Against this backdrop of institutions and parents collecting and sharing data about young people, it’s perhaps unsurprising that children are, in fact, concerned about privacy. They just have different concerns. While adults might be focused on keeping their data private from corporations, governments, hoodie-wearing hackers or online stalkers, children and young people have additional worries.

They’re particularly concerned about keeping their posts private from schools and family members. And younger people are finding ever more innovative ways to gain the specific types of privacy they want.

They tend to become better at managing multiple identities and cloaking communications. While we all have different versions of ourselves that we present to others – at work, at home, with friends, at play – technology allows users to obscure their activities with fake personal profiles or hidden meanings. They can use parallel accounts – such as “finstagram” (fake instagram) profiles – to separate images intended for their private peer groups and their families. Young people are, unsurprisingly, proving to be adaptable and innovative in their use of technology.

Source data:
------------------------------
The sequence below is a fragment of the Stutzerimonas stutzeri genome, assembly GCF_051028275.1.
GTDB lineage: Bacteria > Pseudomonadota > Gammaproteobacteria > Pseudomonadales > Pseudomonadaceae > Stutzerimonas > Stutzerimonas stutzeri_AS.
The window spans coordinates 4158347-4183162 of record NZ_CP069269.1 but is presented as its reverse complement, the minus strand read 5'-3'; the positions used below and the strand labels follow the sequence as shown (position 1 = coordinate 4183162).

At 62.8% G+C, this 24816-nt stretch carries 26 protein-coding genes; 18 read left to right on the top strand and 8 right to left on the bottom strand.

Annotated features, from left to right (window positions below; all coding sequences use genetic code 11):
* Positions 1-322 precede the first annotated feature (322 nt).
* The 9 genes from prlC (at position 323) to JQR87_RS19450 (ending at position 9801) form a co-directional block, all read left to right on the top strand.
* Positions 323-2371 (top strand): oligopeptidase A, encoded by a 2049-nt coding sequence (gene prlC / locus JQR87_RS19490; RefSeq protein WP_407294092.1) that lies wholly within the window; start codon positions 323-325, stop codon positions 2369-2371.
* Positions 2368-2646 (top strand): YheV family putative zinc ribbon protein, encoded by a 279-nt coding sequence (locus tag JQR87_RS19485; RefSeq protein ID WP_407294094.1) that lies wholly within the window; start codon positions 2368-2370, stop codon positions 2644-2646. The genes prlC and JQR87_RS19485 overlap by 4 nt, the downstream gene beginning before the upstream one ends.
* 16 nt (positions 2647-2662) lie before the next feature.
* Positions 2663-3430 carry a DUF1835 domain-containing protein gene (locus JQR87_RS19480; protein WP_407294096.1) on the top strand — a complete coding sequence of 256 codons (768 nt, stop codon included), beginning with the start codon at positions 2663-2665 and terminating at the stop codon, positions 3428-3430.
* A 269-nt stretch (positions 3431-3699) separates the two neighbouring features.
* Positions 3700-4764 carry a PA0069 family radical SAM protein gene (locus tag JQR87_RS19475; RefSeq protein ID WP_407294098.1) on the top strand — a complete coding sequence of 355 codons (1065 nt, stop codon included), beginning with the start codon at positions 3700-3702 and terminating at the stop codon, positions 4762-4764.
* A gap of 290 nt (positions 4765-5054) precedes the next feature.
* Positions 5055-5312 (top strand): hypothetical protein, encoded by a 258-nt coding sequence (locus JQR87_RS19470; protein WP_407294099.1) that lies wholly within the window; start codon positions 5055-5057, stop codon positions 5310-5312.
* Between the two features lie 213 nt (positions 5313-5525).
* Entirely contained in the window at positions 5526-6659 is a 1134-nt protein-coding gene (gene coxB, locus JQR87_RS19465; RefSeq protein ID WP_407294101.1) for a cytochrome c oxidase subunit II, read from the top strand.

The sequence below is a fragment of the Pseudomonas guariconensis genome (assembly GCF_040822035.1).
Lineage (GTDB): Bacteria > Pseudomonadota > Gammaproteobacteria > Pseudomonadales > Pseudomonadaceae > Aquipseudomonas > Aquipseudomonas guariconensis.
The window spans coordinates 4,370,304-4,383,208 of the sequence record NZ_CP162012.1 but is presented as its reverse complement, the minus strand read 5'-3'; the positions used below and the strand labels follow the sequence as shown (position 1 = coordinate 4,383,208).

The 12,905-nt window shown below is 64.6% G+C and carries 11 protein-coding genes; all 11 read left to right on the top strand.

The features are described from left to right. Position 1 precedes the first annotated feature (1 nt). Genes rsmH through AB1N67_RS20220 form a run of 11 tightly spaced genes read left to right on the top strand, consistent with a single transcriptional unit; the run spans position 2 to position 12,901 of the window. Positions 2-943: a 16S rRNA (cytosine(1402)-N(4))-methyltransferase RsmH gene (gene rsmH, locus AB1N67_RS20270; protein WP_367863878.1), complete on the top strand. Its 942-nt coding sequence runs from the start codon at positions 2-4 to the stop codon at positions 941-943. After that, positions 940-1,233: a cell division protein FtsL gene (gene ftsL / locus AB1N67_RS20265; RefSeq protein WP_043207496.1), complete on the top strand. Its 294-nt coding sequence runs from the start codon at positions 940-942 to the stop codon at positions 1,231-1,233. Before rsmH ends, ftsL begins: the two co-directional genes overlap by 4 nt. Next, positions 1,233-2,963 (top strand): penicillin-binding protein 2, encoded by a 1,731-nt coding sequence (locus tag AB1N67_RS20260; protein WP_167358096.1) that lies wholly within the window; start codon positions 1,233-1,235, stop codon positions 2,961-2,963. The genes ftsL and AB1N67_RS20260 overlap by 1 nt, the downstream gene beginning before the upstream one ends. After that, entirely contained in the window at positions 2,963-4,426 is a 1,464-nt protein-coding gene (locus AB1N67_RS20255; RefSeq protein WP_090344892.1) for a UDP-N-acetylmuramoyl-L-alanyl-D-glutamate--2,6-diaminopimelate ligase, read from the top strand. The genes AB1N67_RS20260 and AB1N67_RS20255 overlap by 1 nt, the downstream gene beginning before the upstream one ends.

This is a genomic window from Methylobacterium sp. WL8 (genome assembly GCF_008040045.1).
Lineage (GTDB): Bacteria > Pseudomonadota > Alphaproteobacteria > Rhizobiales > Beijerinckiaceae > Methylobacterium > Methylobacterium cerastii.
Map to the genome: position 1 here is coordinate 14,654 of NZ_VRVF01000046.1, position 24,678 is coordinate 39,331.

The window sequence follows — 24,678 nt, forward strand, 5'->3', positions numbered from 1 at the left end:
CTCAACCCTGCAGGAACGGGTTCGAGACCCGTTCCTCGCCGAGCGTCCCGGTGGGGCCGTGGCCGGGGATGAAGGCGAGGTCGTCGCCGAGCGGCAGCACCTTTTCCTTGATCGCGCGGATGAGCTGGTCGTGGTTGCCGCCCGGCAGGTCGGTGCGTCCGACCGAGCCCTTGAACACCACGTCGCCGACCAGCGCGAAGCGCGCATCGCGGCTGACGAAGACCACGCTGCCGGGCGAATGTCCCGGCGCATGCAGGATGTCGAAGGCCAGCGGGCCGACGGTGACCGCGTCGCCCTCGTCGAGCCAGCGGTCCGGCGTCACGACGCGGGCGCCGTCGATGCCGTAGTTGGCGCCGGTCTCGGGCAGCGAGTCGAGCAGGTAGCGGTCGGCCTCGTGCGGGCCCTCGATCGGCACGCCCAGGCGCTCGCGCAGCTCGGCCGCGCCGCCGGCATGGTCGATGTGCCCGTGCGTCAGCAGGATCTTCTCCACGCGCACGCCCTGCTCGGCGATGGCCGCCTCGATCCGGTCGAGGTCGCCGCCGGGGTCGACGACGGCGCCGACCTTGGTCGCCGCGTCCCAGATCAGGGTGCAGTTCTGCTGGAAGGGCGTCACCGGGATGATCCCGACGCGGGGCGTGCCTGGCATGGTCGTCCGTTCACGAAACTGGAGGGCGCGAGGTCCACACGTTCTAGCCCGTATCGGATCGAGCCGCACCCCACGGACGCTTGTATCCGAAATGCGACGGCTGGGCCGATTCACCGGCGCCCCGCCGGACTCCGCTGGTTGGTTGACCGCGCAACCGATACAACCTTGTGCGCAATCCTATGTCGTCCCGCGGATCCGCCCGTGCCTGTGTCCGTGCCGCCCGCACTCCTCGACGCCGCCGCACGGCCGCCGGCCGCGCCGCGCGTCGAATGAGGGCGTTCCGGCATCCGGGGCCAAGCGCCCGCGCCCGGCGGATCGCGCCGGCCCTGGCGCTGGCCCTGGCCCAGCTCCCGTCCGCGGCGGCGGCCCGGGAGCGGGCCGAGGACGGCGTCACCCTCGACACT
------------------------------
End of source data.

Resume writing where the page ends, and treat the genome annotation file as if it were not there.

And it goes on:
Chasing likes.
Shutterstock

Businesses often try to push data as the new oil – a commodity to be traded. But when thinking about groups with less power in society – including children and young people but also other groups marginalised by race, age or sexuality – this model seems absurd. Instead, we should move towards seeing data in terms of identity. Proper consent should be sought and breaches viewed as a kind of identity theft. Under this understanding of privacy, Apple Martin would arguably be right to criticise her mother’s post.

The law is slowly starting to support this way of thinking, too. The EU’s GDPR legislation, for example, goes some way towards returning consent and control to users regarding how and when their personal data is collected and used.

But what about when privacy is breached by parents? It’s easily done. Many people want to share pictures of their children with family and friends. But teaching our children about online activity, data and privacy is important. And parents should lead by example.